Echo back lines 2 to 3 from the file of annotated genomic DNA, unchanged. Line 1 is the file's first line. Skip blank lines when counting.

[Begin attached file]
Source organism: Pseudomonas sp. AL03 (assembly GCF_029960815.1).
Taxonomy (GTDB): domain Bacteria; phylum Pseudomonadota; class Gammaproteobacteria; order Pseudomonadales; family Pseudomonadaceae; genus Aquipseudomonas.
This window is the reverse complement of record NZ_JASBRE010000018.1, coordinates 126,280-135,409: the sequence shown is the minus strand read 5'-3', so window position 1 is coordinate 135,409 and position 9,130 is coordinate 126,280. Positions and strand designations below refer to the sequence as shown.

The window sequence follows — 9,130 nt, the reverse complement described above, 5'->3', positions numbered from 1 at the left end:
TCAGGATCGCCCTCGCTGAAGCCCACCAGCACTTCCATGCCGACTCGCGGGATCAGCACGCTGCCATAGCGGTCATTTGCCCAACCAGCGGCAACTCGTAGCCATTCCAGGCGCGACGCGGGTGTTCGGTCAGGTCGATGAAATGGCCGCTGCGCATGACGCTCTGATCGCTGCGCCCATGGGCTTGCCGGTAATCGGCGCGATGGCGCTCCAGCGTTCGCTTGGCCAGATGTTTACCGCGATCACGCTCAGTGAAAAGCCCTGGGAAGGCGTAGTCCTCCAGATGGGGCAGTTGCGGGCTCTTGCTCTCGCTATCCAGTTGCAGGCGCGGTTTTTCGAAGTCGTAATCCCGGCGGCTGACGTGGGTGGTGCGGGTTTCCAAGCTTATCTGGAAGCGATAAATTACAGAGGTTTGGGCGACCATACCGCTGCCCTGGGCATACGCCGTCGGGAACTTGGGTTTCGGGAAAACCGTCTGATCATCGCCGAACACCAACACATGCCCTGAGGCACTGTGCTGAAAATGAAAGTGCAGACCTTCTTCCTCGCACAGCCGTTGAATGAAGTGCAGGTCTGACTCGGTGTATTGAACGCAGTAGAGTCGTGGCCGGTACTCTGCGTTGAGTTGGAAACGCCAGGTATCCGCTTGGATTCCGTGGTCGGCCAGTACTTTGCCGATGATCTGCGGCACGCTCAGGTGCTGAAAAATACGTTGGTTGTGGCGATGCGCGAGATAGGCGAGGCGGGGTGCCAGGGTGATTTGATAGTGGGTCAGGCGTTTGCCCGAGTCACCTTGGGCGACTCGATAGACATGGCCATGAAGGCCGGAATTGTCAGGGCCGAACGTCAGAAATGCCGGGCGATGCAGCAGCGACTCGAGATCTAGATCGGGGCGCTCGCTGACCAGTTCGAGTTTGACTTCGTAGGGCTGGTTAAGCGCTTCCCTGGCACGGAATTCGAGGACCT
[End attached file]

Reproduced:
Taxonomy (GTDB): domain Bacteria; phylum Pseudomonadota; class Gammaproteobacteria; order Pseudomonadales; family Pseudomonadaceae; genus Aquipseudomonas.
This window is the reverse complement of record NZ_JASBRE010000018.1, coordinates 126,280-135,409: the sequence shown is the minus strand read 5'-3', so window position 1 is coordinate 135,409 and position 9,130 is coordinate 126,280. Positions and strand designations below refer to the sequence as shown.